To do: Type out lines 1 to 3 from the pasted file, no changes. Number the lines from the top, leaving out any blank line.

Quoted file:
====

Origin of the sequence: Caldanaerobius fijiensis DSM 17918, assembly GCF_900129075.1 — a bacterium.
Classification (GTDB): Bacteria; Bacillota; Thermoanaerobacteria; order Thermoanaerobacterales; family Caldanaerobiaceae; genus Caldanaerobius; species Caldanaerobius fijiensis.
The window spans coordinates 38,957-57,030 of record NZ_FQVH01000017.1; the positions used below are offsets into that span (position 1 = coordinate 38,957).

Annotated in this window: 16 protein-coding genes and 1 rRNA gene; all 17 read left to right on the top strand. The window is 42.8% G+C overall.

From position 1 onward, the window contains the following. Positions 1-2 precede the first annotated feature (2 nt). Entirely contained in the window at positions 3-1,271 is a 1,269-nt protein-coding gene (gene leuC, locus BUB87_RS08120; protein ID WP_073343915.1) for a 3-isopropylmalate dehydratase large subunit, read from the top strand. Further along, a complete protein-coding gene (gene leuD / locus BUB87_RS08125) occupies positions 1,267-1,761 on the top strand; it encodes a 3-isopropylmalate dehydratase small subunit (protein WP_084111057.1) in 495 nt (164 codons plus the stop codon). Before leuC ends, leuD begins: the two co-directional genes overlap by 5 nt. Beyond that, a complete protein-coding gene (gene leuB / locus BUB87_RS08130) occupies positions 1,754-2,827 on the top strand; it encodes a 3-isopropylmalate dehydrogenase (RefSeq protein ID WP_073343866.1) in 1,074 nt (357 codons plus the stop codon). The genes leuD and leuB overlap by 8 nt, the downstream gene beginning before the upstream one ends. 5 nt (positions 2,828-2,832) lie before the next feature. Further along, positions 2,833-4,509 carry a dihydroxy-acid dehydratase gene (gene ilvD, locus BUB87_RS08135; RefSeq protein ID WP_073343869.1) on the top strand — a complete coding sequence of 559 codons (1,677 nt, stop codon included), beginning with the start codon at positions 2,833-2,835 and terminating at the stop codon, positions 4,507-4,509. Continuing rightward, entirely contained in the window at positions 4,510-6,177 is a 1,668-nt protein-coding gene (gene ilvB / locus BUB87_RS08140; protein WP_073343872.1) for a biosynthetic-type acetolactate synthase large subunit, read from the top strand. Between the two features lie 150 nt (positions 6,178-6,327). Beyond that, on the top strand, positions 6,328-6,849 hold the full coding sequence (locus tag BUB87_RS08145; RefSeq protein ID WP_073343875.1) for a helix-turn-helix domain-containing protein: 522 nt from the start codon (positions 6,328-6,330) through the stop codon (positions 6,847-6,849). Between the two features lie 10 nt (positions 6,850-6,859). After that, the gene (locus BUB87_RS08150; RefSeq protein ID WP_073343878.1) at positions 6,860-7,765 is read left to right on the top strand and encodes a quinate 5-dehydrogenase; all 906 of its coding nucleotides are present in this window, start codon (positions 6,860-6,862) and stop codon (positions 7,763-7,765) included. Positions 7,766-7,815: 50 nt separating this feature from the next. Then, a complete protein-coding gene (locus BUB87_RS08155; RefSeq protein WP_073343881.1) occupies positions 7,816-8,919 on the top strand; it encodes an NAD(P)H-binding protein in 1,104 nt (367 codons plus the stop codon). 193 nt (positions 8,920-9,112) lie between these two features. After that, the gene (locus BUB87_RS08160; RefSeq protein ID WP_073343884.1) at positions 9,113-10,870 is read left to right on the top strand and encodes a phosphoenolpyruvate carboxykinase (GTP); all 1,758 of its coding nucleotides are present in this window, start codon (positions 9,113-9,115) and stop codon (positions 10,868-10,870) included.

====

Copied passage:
Origin of the sequence: Caldanaerobius fijiensis DSM 17918, assembly GCF_900129075.1 — a bacterium.
Classification (GTDB): Bacteria; Bacillota; Thermoanaerobacteria; order Thermoanaerobacterales; family Caldanaerobiaceae; genus Caldanaerobius; species Caldanaerobius fijiensis.
The window spans coordinates 38,957-57,030 of record NZ_FQVH01000017.1; the positions used below are offsets into that span (position 1 = coordinate 38,957).